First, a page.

New methods to assess groundwater contamination will help keep our drinking water safe.
Humans need water to regulate our body temperature, to protect our joints, and to combat disease. But groundwater, the source of drinking water for over one-third of the world’s population, is being contaminated by products like gasoline, jet fuel, and solvents. Researchers are working to clean-up our groundwater, and one method that they are exploring is monitored natural attenuation (MNA). With MNA, a range of physical, chemical and biological processes can be used to naturally reduce (attenuate) contaminants. However, evaluating the effectiveness of MNA is challenging because of a lack of data from contaminated sites.
University of Guelph engineering professor Beth Parker and her team at the G360 Institute for Groundwater Research are tackling this challenge head-on. The team, which includes U of G Environmental Microbiologist and professor Kari Dunfield, and post-doctoral fellow Philipp Wanner took a multi-disciplinary approach to study a historic manufacturing facility in southwestern Ontario with a groundwater source contaminated by toluene, a harmful environmental pollutant. The site is undergoing cleanup using trees, a process called phytoremediation. Using novel multi-depth samplers, which are sensitive enough to examine data on a fine scale, the team measured contamination levels in plant and root tissues to confirm if and where reactions that break down toluene occurred.
The elements that make-up chemical contaminants such as toluene include hydrogen and carbon and each of these elements can have different masses due to extra neutrons called isotopes. The composition of the heavier and lighter isotopes in the contaminant can change if degradation reactions occur making these isotope measurements diagnostic of subsurface contaminant destruction (i.e. removal). By measuring toluene-specific stable hydrogen and carbon isotope ratios in the groundwater, the team uncovered the groundwater response to phytoremediation treatment over a period of two years. Theirs is one of the first field studies to examine groundwater remediation in the long-term and uses new methods to examine how contaminants respond to treatment—bonds between light isotopes are preferentially severed as contaminants break down, which results in a higher number of heavy versus light isotopes in the parent compounds.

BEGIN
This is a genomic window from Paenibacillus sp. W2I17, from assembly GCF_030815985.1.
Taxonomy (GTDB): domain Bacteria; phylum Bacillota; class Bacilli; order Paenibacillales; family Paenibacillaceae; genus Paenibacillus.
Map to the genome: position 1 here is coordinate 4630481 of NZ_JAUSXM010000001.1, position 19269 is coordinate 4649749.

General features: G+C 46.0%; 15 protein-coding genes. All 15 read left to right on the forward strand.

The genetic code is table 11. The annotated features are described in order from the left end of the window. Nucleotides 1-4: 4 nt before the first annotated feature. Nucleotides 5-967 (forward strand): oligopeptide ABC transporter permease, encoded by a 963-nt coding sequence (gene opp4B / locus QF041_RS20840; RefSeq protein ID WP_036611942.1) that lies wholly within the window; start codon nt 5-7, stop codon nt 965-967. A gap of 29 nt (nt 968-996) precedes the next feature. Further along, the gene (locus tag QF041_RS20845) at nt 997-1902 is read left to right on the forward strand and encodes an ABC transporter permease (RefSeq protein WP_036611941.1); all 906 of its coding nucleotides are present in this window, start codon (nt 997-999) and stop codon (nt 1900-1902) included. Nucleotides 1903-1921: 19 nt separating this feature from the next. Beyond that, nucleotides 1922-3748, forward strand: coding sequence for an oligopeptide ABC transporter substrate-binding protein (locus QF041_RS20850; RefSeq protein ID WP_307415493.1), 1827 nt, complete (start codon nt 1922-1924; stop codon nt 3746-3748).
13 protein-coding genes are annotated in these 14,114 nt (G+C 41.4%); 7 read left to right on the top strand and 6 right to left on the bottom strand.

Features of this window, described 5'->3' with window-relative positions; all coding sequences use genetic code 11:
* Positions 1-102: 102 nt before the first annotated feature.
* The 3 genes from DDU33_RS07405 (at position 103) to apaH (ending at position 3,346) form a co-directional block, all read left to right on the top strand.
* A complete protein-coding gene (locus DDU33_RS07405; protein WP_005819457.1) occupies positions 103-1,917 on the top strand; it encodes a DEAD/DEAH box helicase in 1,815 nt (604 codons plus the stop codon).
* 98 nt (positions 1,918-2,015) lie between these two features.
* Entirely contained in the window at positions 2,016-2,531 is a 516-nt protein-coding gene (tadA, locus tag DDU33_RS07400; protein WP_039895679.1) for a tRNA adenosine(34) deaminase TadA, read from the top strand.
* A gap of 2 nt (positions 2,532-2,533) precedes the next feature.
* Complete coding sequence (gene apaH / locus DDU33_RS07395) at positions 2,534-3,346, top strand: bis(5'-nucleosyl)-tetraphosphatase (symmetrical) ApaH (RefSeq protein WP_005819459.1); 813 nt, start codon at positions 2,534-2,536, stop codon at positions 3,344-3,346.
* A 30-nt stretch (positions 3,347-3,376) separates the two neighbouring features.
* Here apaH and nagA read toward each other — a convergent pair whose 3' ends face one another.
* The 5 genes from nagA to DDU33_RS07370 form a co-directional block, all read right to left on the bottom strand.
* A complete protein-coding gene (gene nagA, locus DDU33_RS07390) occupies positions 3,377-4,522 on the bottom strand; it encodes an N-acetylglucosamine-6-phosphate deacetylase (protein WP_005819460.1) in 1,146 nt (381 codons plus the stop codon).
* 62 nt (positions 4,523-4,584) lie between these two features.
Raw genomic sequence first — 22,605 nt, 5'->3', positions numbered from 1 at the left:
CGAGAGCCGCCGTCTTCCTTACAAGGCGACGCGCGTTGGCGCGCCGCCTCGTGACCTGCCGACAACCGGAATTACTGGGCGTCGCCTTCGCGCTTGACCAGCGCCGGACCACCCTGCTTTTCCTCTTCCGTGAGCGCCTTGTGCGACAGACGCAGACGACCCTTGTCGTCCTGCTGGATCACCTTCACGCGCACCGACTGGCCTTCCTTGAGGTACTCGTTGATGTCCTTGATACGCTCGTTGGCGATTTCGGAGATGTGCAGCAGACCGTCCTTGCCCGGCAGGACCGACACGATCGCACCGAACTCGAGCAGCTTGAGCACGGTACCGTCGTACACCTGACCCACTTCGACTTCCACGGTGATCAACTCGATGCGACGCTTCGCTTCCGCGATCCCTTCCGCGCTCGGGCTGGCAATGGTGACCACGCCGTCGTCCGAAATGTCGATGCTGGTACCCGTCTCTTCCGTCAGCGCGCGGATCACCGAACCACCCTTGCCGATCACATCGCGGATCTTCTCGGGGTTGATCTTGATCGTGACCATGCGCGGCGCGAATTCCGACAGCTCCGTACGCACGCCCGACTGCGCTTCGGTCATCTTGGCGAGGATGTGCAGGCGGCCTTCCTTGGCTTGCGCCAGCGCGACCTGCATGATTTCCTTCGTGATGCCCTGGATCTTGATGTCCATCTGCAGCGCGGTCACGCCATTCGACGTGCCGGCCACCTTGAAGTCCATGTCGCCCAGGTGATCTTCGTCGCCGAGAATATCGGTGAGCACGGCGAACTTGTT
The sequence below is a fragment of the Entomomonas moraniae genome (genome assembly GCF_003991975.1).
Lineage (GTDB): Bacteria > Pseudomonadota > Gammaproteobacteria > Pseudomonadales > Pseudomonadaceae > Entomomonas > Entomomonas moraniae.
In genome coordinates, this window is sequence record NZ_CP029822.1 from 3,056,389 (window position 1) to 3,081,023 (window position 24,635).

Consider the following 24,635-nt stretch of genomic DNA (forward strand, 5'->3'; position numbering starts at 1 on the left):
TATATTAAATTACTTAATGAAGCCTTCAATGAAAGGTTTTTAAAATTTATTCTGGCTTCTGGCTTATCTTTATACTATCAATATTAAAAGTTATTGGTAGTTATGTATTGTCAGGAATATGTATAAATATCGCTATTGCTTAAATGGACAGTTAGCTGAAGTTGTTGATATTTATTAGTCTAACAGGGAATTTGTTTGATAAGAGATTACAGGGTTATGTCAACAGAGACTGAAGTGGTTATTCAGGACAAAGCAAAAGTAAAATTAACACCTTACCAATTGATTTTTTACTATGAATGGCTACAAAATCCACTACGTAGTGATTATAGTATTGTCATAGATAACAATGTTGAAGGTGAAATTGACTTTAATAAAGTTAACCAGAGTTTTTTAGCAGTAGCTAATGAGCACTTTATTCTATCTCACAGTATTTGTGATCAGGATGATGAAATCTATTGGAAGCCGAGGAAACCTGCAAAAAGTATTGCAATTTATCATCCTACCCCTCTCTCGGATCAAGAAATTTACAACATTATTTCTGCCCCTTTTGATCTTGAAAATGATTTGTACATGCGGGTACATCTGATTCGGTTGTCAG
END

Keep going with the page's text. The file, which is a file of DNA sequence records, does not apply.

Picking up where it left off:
The results show that depending on season, toluene biodegradation and therefore natural toluene attenuation occurs throughout the entire contaminated area and not just at the periphery of the contaminated area, as previously thought. As well, oxygen levels in the groundwater conditions can change rapidly based on season, which affects toluene biodegradation and natural attenuation.
“We learned that relying on a single measurement in time could lead to false estimations of biodegradation rates,” says Parker. “We’ve found that oxidation-reduction conditions in the water can change rapidly throughout the year. Understanding this variance will help us determine the best remediation strategy at a given site.”
This work was supported by BP Canada, the University Consortium for Field-Focused Groundwater Contamination Research, and the Natural Sciences and Engineering Research Council of Canada. Beth Parker holds an NSERC Industrial Research Chair in Hydrogeology. Kari Dunfield holds a Tier 2 Canada Research Chair in Environmental Microbiology of Agro-Ecosystems.
Wanner P, Aravena R, Fernandes J, BenIsrael M, Haack EA, Tsao DT, Dunfield KE, Parker BL. Assessing toluene biodegradation under temporally varying redox conditions in a fractured bedrock aquifer using stable isotope methods. Water Res. 2019 Nov 15. doi: 10.1016/j.watres.2019.114986.